Milan, 14 December 2004
Over 940 million spectators (approximately
-5% compared to the previous year, but almost +15% compared to 1997),
29,200 screens (respectively almost +2% and a little under +25%): these
are the key figures that make it possible to understand the situation
and trends of the cinema exhibition sector in the twenty-five countries
of the European Union, as they emerge from the MEDIA Salles “European
Cinema Yearbook – 2004 advance edition” presented
today, 14 December, in Rome (Italy) at the Professional
Meeting of Anec-Anem-Unidim – the Italian exhibitors’
and distributors’ associations.
In its thirteenth edition, the Yearbook publishes all the results for
2003 but also a long series of historical figures dating back to 1989
and which, thanks to the inclusion of Malta, have now come to cover
a grand total of 33 markets, from Iceland to the Baltic Republics, from
Portugal to Turkey. Yet if, in 2003, the 18 territories of Western Europe
and the 15 of Eastern-Central Europe and the Mediterranean Rim share
a drop in audiences, even though to differing extents (-5.2% in the
former case, -3.9% in the second), in terms of offer there are contrasting
In the West of Europe screen numbers do, in fact, continue to grow (+2.2%
compared to 2002), though more slowly than they did at the end of the
Nineties, whilst in the countries situated in the East and Centre of
the Continent they have decreased (by almost -2.4%).
In Europe as a whole it is once more the multiplexes (complexes with
at least 8 screens) that are growing and on 1st January 2004 there are
899 of them for a total of 9,687 screening theatres. One year previously,
on 1st January 2003, there were 836 with 8,968 screens in all. There
is thus a 7.5% percentage increase in the number of complexes and an
8% increase in terms of screens. To sum up, it can be said that over
30% of screens in the 33 countries covered by the Yearbook are to be
found in multiplexes. At first glance, the incidence of digital screens
operating in Europe, reported in a special section of the Yearbook on
the situation worldwide and devoted to cinemas fitted with DLP CinemaTM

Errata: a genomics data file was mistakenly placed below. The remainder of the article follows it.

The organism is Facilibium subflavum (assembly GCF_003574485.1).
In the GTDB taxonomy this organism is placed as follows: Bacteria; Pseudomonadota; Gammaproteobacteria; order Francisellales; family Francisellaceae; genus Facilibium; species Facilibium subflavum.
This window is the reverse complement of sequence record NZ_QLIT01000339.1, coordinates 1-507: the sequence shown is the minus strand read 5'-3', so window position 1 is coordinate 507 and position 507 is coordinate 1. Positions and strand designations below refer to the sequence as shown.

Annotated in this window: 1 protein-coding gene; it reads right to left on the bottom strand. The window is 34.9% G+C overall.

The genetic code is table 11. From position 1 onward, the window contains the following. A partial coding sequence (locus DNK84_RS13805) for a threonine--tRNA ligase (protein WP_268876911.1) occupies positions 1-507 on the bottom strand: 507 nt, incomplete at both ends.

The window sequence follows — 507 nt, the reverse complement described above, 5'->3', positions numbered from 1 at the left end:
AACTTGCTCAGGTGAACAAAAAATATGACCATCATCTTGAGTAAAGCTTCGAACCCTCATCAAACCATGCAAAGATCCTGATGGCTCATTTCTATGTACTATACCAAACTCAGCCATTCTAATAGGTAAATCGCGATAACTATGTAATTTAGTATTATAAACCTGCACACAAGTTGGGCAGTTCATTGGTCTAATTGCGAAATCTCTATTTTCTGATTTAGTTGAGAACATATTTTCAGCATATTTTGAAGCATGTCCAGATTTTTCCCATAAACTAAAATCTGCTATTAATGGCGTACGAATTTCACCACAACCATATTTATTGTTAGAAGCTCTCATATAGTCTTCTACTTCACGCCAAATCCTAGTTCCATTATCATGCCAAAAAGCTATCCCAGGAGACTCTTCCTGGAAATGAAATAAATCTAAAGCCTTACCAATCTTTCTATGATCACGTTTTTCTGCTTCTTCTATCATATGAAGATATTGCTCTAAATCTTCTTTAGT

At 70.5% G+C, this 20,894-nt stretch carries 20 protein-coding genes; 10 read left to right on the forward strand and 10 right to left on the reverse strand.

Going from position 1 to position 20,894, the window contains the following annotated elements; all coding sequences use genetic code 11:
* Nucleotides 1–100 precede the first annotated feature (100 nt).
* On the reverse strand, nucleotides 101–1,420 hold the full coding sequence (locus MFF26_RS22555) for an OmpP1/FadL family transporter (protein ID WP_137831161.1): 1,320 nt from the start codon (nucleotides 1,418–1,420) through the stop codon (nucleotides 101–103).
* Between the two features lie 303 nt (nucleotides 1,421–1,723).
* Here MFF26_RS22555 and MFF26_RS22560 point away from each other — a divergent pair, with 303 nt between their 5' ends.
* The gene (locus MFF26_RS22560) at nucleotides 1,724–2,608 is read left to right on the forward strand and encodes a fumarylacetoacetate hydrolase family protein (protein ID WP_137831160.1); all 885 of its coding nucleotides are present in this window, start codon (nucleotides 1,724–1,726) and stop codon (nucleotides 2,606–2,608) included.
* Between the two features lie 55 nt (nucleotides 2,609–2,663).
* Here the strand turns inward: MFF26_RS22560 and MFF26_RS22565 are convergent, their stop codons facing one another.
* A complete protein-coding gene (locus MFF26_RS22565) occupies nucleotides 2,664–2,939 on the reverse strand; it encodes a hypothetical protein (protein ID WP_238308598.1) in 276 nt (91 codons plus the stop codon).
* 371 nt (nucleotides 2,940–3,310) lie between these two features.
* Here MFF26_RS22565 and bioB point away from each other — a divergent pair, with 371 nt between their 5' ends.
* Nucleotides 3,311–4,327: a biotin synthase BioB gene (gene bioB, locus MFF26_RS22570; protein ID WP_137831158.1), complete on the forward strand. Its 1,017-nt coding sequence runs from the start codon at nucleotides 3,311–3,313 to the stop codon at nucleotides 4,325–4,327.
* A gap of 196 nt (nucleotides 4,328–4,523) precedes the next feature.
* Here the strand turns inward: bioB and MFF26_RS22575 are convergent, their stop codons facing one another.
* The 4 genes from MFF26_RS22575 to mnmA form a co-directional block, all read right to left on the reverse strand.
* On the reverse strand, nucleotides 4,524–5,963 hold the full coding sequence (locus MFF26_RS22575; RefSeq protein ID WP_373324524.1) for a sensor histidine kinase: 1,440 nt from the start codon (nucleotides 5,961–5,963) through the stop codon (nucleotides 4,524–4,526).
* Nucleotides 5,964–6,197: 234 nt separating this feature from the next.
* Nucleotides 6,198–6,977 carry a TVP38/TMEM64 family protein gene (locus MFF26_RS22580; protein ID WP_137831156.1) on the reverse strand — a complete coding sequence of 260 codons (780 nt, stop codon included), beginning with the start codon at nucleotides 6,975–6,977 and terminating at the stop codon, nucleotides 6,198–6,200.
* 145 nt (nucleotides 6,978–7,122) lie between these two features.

technology, appears to be decidedly negligible. By June 2004 Europe
possessed 37 of these screens, whose diffusion after years of stagnation
seems to have found the road towards development, at least in certain
parts of the world. There is a total of 245 digital screens throughout
the world, i.e. very few, yet 35.4% more than six months previously.
A considerable increase, due mainly to Asia which, in the period between
December 2003 and June 2004, saw a rise from 61 to 110 in the numbers
of this type of screen, with a 80.3% increase.
However, the same confidence in new technology does not seem to distinguish
the choices of operators on the Old Continent, at least for now. Here,
what appears to prevail is the concern that the positive effect on growth
in admissions, deriving from the large body of investments made over
the past decade in modernising and extending movie theatres, is about
to run dry.
The cd rom version of the Yearbook
has been produced with the support of ATR – Aria Termo
Rappresentanze, a company operating in the field of air conditioning,
which is the branch of Thereco for Italy and Eastern Europe.
The MEDIA Salles’ “European
Cinema Yearbook – 2004 advance edition” will shortly
be available on Internet at the address www.mediasalles.it - section
“European Cinema Yearbook and other publications”.
For further information:
Via Soperga, 2 - I -20127 Milan
Tel.: +39.02.66984405 - Fax: +39.02.6691574